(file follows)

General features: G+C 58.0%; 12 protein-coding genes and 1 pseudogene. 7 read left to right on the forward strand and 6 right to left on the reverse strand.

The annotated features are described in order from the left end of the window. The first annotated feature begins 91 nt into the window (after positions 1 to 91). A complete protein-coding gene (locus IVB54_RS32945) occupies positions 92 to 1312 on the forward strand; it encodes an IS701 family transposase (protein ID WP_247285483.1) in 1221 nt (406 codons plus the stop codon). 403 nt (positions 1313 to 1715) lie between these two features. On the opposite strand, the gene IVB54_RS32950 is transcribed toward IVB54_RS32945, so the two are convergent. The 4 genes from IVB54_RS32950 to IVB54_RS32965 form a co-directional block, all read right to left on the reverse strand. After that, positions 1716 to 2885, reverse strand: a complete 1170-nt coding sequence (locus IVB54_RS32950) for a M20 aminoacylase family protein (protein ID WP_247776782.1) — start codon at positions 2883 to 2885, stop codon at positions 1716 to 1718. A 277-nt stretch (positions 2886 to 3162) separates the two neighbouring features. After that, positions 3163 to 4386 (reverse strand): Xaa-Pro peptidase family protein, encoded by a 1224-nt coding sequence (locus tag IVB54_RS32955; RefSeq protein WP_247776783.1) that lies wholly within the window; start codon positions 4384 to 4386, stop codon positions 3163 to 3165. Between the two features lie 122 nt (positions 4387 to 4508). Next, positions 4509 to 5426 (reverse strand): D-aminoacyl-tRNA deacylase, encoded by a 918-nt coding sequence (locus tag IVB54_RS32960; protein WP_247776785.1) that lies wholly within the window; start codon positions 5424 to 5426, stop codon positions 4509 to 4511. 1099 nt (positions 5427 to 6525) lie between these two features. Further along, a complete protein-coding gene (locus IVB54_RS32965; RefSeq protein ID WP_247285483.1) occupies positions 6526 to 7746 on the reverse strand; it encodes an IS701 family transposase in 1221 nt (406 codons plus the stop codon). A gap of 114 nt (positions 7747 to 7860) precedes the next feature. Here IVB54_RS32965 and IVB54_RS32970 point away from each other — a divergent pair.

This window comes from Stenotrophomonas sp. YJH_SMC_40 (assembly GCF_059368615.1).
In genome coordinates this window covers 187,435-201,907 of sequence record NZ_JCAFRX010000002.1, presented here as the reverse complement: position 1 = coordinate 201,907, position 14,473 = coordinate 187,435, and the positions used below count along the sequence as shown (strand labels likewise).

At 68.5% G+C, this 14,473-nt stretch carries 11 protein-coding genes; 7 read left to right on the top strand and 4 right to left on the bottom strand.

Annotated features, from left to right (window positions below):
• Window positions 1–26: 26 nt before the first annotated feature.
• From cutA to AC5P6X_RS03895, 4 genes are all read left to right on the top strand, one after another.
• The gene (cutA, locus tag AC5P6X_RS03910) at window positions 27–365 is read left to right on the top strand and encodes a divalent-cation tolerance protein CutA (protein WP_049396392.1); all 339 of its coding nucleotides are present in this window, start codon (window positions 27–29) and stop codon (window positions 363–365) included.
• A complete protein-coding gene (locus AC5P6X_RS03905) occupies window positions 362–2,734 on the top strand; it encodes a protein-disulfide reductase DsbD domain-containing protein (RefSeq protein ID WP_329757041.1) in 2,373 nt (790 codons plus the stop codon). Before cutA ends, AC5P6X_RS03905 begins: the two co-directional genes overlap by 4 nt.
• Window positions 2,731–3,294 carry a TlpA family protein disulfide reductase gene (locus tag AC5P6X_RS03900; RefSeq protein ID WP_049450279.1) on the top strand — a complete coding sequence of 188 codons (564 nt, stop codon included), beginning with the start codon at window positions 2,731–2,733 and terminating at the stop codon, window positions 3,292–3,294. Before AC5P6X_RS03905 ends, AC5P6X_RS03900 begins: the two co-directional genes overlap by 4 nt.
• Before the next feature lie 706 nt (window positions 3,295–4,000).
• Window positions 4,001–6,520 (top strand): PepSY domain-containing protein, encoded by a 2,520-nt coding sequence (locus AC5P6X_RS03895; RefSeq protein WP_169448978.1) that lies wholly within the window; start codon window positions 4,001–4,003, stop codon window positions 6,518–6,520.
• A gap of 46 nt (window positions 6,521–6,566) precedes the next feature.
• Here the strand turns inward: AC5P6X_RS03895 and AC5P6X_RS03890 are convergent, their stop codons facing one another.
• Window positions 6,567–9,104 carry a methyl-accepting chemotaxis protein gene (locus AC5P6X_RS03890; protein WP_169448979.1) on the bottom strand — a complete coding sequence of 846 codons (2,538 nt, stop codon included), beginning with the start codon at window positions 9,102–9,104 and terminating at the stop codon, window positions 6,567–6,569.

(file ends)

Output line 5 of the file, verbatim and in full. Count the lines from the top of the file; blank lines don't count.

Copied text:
At 68.5% G+C, this 14,473-nt stretch carries 11 protein-coding genes; 7 read left to right on the top strand and 4 right to left on the bottom strand.